It has been eight months since my last review of an American whiskey (I think my review of Jack Daniel’s was the previous one). To be frank, I’ve not been drinking much American whiskey this year. Scotch whisky is very much my preference and I’ve also been trying to get control of my vast collection of single malt samples (with little success) and my open bottles of single malt whisky (with a lot more success). I do enjoy good bourbon and rye when I drink it though, even if I feel far less confident of my ability to tease out nuance in those categories than I do with single malts. All of that should give you a good sense of how seriously you should take this review of Wild Turkey’s 101 Proof rye. The source of this sample, Michael K., tells me it’s from a recent release. That’s worth knowing because the 101 proof straight rye had disappeared a few years ago, replaced by a 81 proof version, and I don’t think the previous incarnation’s mash bill was the same as that of this revived version—which is, I think, a “barely rye” with just 51% rye in the mash bill. Anyway, I’m at risk of sounding like I know what I’m talking about, and so I’m going to stop here and just get to the notes.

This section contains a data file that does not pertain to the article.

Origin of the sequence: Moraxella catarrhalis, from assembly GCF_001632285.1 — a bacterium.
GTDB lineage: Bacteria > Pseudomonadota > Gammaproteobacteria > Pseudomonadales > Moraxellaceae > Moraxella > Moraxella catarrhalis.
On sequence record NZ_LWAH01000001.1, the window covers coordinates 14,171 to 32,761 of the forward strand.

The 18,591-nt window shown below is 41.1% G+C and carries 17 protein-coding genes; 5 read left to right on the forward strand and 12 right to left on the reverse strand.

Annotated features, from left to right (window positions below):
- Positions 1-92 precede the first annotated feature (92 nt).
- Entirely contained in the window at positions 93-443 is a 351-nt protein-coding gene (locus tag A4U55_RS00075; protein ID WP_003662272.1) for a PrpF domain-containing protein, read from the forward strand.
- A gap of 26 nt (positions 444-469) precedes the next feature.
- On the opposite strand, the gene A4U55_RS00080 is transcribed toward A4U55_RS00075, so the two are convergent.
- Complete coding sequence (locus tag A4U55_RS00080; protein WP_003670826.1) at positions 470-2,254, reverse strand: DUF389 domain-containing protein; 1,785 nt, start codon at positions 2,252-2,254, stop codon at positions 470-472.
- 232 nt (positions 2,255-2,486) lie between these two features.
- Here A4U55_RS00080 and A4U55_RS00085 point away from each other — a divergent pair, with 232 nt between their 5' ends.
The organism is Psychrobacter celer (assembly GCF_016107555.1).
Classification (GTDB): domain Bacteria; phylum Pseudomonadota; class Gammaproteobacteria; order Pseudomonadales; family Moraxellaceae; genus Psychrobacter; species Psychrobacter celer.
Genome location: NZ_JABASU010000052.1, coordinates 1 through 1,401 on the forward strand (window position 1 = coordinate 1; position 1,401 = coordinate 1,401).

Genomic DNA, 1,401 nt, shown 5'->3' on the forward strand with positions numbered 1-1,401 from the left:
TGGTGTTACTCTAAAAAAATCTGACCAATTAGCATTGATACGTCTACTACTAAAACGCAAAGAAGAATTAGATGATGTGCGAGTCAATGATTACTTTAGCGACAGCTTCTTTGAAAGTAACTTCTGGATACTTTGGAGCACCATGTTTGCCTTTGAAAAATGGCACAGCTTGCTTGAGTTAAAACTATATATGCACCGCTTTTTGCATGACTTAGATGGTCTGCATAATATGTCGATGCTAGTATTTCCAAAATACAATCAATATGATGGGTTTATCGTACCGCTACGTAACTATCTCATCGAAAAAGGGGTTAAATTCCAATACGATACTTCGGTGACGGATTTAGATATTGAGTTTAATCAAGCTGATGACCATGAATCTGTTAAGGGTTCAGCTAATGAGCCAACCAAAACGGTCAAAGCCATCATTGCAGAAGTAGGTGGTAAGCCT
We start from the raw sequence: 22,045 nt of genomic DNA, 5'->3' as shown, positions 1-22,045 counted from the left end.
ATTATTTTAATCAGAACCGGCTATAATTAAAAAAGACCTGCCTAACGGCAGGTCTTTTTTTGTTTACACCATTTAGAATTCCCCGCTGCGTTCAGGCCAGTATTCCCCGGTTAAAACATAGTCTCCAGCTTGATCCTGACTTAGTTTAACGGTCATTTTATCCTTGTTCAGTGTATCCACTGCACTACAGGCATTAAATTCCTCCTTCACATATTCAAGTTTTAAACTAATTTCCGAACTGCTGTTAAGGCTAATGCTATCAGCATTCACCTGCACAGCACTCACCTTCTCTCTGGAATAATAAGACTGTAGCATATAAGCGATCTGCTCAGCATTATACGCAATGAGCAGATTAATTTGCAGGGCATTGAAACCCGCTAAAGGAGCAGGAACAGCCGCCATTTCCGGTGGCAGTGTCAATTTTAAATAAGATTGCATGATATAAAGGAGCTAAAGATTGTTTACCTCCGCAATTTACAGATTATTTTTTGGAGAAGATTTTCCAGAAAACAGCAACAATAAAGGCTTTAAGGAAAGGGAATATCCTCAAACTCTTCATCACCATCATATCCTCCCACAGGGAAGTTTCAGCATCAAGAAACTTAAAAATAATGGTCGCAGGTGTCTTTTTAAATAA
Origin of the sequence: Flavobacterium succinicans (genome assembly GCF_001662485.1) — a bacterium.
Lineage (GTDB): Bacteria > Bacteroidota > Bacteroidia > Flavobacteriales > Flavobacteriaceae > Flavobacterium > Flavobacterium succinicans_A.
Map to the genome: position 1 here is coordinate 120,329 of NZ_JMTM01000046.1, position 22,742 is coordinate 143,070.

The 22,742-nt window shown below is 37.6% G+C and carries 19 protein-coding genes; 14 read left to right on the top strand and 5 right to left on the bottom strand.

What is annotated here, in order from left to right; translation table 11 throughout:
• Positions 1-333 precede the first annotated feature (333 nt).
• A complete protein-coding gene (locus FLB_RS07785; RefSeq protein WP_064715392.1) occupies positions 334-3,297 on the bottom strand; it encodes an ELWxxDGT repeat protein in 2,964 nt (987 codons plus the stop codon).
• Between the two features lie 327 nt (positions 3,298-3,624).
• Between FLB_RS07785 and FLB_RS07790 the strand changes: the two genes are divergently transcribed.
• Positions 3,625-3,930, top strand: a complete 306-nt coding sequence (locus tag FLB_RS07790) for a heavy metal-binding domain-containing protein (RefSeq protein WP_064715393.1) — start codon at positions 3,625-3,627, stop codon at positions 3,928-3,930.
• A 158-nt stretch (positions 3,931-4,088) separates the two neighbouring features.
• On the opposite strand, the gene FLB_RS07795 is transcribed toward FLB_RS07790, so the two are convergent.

Wild Turkey 101 Proof, Straight Rye (50.5%; from a sample from a friend)
Nose: Caramel, corn, dill, sage and pine. On the second sniff there’s a bit of toffee before the herbal notes expand. Gets a bit sweeter as it sits and then there’s not much change. More herbal with water and the cold black tea from the palate is here too now.
Palate: The rye character comes out more clearly on the palate where there’s a nice bite (from more than the alcohol) that pulls away from the sweeter notes. The oak is present but not pronounced. Gets spicier with each sip (now equal parts herbs, oak and alcohol) and there’s some cold, over-brewed black tea as well (not iced tea but black tea that’s gone cold). With more time there’s some orange peel as well. Let’s see what water does. Spicier and more peppery with water (less oak now).
Finish: Medium. No new development here except maybe a bit of bitterness and, after a while, cool clove. That bitter note moves in the direction of dark chocolate. Less bitter and more peppery with water.
Comments: I really like this. Despite the mash bill being only 51% rye, the rye signature is clear but it’s very well balanced on the whole. Maybe I’m over-reacting because I haven’t had any rye in a long time but I think this is a very solid rye that most casual drinkers of American whiskey (like me) would really enjoy. And at the $27 now being asked for 1 liter in Minnesota, it seems like very good value too.
Rating: 87 points.
Thanks to Michael for the sample!